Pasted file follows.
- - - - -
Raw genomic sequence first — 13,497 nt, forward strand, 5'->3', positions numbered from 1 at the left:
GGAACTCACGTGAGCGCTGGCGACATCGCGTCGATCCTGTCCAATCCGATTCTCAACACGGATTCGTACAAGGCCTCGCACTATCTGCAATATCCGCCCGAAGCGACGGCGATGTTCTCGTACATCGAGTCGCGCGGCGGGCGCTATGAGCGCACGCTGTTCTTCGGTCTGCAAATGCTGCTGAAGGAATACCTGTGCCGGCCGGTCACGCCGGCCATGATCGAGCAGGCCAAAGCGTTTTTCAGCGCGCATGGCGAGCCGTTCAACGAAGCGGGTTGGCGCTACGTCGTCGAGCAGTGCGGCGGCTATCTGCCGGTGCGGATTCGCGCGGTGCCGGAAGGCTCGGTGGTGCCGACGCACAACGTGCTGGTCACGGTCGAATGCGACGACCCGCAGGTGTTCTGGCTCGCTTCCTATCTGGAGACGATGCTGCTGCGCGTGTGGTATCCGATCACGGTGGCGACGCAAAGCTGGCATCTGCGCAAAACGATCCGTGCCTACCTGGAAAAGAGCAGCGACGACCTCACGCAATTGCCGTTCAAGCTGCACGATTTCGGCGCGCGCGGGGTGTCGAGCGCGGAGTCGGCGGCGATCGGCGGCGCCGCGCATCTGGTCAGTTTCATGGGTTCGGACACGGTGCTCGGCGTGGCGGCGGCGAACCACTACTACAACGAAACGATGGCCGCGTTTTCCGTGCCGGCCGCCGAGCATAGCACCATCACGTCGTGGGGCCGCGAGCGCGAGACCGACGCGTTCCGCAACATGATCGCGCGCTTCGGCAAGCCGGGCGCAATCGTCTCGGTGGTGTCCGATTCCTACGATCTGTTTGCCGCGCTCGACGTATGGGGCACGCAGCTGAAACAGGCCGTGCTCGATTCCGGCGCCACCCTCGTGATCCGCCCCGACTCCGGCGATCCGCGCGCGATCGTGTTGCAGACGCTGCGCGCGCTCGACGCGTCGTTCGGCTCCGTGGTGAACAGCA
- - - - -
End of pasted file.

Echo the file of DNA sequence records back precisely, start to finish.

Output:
Raw genomic sequence first — 13,497 nt, forward strand, 5'->3', positions numbered from 1 at the left:
GGAACTCACGTGAGCGCTGGCGACATCGCGTCGATCCTGTCCAATCCGATTCTCAACACGGATTCGTACAAGGCCTCGCACTATCTGCAATATCCGCCCGAAGCGACGGCGATGTTCTCGTACATCGAGTCGCGCGGCGGGCGCTATGAGCGCACGCTGTTCTTCGGTCTGCAAATGCTGCTGAAGGAATACCTGTGCCGGCCGGTCACGCCGGCCATGATCGAGCAGGCCAAAGCGTTTTTCAGCGCGCATGGCGAGCCGTTCAACGAAGCGGGTTGGCGCTACGTCGTCGAGCAGTGCGGCGGCTATCTGCCGGTGCGGATTCGCGCGGTGCCGGAAGGCTCGGTGGTGCCGACGCACAACGTGCTGGTCACGGTCGAATGCGACGACCCGCAGGTGTTCTGGCTCGCTTCCTATCTGGAGACGATGCTGCTGCGCGTGTGGTATCCGATCACGGTGGCGACGCAAAGCTGGCATCTGCGCAAAACGATCCGTGCCTACCTGGAAAAGAGCAGCGACGACCTCACGCAATTGCCGTTCAAGCTGCACGATTTCGGCGCGCGCGGGGTGTCGAGCGCGGAGTCGGCGGCGATCGGCGGCGCCGCGCATCTGGTCAGTTTCATGGGTTCGGACACGGTGCTCGGCGTGGCGGCGGCGAACCACTACTACAACGAAACGATGGCCGCGTTTTCCGTGCCGGCCGCCGAGCATAGCACCATCACGTCGTGGGGCCGCGAGCGCGAGACCGACGCGTTCCGCAACATGATCGCGCGCTTCGGCAAGCCGGGCGCAATCGTCTCGGTGGTGTCCGATTCCTACGATCTGTTTGCCGCGCTCGACGTATGGGGCACGCAGCTGAAACAGGCCGTGCTCGATTCCGGCGCCACCCTCGTGATCCGCCCCGACTCCGGCGATCCGCGCGCGATCGTGTTGCAGACGCTGCGCGCGCTCGACGCGTCGTTCGGCTCCGTGGTGAACAGCA